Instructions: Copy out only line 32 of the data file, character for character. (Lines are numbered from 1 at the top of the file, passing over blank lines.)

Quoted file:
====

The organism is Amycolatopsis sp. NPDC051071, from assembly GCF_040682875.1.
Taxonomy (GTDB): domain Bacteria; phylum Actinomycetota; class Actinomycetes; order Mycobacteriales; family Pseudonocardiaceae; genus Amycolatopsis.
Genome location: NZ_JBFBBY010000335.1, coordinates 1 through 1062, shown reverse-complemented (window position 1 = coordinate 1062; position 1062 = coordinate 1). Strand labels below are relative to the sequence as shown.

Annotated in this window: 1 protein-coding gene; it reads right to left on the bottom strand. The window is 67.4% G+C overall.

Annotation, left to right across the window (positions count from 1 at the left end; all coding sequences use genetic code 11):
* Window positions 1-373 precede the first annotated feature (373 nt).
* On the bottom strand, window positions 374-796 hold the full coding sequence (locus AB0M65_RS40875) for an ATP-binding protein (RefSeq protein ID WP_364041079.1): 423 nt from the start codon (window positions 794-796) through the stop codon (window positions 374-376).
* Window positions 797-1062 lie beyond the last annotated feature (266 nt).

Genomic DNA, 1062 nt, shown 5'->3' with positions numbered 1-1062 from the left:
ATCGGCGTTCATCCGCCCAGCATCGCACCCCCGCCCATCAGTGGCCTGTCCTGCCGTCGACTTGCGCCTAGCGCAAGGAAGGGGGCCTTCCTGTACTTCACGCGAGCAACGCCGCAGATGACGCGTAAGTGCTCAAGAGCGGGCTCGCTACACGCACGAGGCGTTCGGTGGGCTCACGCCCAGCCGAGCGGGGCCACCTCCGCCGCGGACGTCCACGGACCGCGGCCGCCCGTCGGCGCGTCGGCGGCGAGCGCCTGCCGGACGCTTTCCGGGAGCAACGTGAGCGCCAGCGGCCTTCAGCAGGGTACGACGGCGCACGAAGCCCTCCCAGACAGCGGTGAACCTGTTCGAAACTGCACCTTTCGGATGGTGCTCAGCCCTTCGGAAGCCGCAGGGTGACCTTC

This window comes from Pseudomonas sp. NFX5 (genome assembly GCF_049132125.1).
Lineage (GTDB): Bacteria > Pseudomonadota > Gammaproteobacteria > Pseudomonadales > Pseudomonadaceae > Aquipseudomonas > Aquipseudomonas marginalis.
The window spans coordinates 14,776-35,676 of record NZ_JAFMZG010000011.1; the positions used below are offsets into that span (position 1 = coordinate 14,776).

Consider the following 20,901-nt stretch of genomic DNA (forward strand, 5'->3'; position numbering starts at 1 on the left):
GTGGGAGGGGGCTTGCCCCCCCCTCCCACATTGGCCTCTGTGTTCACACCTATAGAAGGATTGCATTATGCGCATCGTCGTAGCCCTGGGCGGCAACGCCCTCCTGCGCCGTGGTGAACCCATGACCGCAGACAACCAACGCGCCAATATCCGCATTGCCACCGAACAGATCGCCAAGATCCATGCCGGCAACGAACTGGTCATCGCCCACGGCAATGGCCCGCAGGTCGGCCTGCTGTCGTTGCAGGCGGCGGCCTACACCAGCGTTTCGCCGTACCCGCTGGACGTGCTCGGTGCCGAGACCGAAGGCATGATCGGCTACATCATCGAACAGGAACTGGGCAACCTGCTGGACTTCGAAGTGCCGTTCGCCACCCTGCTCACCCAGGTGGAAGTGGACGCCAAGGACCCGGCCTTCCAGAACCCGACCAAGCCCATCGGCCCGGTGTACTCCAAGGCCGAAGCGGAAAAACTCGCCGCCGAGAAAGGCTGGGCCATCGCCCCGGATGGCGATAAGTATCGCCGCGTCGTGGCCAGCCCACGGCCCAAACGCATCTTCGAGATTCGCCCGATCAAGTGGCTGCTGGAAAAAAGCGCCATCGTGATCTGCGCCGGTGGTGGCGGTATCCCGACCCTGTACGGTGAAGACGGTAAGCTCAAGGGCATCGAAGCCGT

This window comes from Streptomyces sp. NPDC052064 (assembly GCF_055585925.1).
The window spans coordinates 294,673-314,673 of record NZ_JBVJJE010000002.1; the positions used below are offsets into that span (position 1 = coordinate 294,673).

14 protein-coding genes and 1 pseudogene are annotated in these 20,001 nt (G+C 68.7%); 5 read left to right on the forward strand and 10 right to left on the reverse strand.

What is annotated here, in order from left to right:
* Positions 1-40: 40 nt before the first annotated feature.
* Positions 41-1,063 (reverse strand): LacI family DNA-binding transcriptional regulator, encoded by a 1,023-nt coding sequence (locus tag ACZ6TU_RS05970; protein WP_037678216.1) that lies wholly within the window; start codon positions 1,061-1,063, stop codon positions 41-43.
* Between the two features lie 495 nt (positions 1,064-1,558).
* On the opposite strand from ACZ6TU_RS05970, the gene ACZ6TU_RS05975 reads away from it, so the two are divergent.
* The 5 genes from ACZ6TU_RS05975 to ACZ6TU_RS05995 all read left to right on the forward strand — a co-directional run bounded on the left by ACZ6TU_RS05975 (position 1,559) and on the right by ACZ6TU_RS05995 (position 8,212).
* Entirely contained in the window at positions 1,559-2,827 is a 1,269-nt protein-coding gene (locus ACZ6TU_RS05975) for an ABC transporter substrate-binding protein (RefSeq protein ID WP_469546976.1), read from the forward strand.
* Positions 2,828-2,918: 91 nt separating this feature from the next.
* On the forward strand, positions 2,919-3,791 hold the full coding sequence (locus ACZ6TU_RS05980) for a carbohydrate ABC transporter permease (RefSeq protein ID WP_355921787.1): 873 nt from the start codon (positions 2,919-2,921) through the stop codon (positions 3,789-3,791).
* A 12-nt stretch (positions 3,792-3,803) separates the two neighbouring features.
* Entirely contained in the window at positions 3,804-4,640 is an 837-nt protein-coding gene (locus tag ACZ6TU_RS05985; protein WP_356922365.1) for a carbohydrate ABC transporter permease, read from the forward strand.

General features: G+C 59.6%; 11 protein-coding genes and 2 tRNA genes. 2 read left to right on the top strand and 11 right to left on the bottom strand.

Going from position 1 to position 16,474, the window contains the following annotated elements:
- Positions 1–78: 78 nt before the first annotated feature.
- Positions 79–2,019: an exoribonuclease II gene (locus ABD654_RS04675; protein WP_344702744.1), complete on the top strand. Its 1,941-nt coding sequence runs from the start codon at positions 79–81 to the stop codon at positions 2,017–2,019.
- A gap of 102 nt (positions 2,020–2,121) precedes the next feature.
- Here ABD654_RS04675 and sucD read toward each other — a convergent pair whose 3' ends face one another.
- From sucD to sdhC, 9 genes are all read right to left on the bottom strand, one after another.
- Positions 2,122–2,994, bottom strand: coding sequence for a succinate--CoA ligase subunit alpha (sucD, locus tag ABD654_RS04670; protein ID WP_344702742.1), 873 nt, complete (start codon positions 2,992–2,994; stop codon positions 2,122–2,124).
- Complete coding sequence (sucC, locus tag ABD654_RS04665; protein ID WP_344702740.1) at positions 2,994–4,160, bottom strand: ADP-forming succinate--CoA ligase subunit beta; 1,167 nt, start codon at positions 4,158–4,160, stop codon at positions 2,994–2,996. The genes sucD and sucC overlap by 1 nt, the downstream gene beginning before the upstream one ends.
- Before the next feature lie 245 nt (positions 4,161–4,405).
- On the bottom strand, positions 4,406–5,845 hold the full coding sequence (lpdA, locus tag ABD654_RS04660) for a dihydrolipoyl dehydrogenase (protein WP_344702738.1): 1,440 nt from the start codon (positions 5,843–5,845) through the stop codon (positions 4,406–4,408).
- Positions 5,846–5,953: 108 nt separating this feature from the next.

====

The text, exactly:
- Positions 1–78: 78 nt before the first annotated feature.